Philippines troops, ministers get COVID-19 vaccine before approval

Philippines troops, ministers get COVID-19 vaccine before approval

FILE PHOTO: Philippines President Rodrigo Duterte reviews military cadets during change of command
File photo of Philippines President Rodrigo Duterte reviewing military cadets at Camp Aguinaldo in Quezon City, metro Manila, Philippines, Oct 26, 2017. (File photo: REUTERS/Dondi Tawatao)

MANILA: Some Philippine soldiers and Cabinet ministers have already received COVID-19 vaccine injections, officials said on Monday (Dec 28), despite an absence of regulatory approval that the country's health ministry said was vital to ensure safety.

Interior minister Eduardo Ano said some Cabinet members have already received COVID-19 vaccines and army chief Lieutenant General Cirilito Sobejana said some troops have been vaccinated but the number was not large. Neither said what brand of vaccine was administered.

READ: Philippines eyes more COVID-19 curbs to halt new variants

The health ministry in a statement said all vaccines must first be evaluated by experts, and "only vaccines which have been approved and found to be safe should be administered".

Food and Drug Administration head Rolando Enrique Domingo said Philippine regulators have yet to approve any COVID-19 vaccine, making any importation, distribution and sale of one illegal.

Domingo warned the public that unapproved vaccines exposed them to "all sorts of dangers" and told CNN Philippines that side effects were possible "especially if you don't know how these things have been handled".

So far only Pfizer has applied for emergency use approval of its COVID-19 vaccine in the Philippines, while Sinovac, Gamaleya, Johnson & Johnson's Janssen and Clover's late-stage trial applications have yet to be approved.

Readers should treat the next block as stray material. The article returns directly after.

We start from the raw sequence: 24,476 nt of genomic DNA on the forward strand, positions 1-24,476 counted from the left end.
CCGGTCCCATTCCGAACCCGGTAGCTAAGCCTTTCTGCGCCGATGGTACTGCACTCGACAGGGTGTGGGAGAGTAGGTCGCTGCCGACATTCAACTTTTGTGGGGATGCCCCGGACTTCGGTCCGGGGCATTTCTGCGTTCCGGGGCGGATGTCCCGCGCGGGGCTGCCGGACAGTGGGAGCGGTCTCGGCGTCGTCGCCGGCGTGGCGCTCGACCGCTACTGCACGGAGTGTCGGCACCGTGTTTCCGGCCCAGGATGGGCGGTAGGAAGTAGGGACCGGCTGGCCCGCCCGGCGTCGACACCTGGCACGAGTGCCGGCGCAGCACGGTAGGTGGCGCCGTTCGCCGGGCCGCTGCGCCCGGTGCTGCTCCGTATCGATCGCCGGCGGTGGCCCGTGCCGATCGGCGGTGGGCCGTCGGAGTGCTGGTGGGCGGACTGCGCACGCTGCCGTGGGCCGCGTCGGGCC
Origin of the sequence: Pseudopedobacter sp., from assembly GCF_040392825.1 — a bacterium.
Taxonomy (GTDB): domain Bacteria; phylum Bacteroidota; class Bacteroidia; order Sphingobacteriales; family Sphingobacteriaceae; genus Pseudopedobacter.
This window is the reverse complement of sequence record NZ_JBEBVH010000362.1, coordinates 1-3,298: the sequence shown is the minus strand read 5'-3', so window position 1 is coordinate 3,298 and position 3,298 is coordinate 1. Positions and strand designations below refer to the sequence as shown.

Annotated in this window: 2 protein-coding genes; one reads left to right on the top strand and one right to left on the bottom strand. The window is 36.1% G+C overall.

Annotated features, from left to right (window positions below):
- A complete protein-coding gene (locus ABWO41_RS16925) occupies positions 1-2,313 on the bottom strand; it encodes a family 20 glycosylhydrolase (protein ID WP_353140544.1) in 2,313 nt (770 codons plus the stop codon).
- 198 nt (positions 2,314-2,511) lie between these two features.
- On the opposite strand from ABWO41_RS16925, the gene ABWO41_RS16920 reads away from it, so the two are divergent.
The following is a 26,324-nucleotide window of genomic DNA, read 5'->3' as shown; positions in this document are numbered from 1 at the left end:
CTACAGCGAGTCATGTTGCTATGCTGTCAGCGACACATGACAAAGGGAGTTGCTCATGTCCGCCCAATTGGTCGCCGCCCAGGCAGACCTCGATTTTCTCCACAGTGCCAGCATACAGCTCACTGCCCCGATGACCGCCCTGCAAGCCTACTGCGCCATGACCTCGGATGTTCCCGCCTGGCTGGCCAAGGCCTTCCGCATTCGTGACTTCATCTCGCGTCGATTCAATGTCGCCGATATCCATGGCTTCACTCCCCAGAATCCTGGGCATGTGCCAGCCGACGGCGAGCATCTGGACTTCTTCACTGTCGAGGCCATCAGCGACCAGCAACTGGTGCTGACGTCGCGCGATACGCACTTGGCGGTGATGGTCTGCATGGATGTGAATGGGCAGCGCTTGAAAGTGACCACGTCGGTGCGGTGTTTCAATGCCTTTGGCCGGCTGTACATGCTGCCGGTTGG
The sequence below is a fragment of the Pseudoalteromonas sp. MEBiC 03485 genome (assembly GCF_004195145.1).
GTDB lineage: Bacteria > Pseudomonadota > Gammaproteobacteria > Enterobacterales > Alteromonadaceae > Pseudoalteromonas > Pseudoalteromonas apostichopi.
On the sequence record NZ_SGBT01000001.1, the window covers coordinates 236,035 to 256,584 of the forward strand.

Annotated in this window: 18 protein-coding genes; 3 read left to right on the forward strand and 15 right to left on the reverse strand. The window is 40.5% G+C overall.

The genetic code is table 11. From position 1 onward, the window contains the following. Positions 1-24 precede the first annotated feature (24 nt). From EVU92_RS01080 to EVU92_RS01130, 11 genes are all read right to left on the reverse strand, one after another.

Commentary: The Philippines is still struggling to get a handle on COVID-19

Health Undersecretary Maria Rosario Vergeire said the ministry had no information about the soldiers' vaccination and military spokesman Colonel Edgard Arevalo said there had been no inoculation sanctioned by the armed forces leadership.

The Presidential Security Group (PSG) ,which is tasked with protecting Duterte, said some of its personnel have already been inoculated.

"The PSG administered COVID-19 vaccine to its personnel performing close-in security operations to the president," unit chief Brigadier General Jesus Durante said in a statement, without specifying how many got the drug.

Duterte has not been vaccinated, according to his spokesman, Harry Roque, who said he had no problem with soldiers being given the shots and protecting themselves.

During a televised meeting with health officials on Saturday, Duterte said "almost all" soldiers have already been inoculated.

He said "many", without identifying who, in the Philippines had received a COVID-19 vaccine developed by China National Pharmaceutical Group (Sinopharm).

Sinopharm could not be immediately reached for comment.

Asked if the soldiers' vaccination was authorised by the president's office, Sobejana said: "Well of course, our president is our commander-in-chief." 

Roque said on Monday the Sinopharm drug was given to the soldiers, confirming Duterte's comments at the weekend that "a select few" had been inoculated with the Chinese vaccine.

He played down concerns about the safety of the Sinopharm drug, saying it was meant to send a message of hope to Filipinos.

"The news is that the vaccine is already here and if we cannot be given Western vaccines, our friend and neighbour China is willing to give us vaccines," Roque said.

"It's not prohibited under the law to get inoculated with an unregistered (vaccine). What is illegal is the distribution and selling."

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Source: Reuters/AFP/jt/mi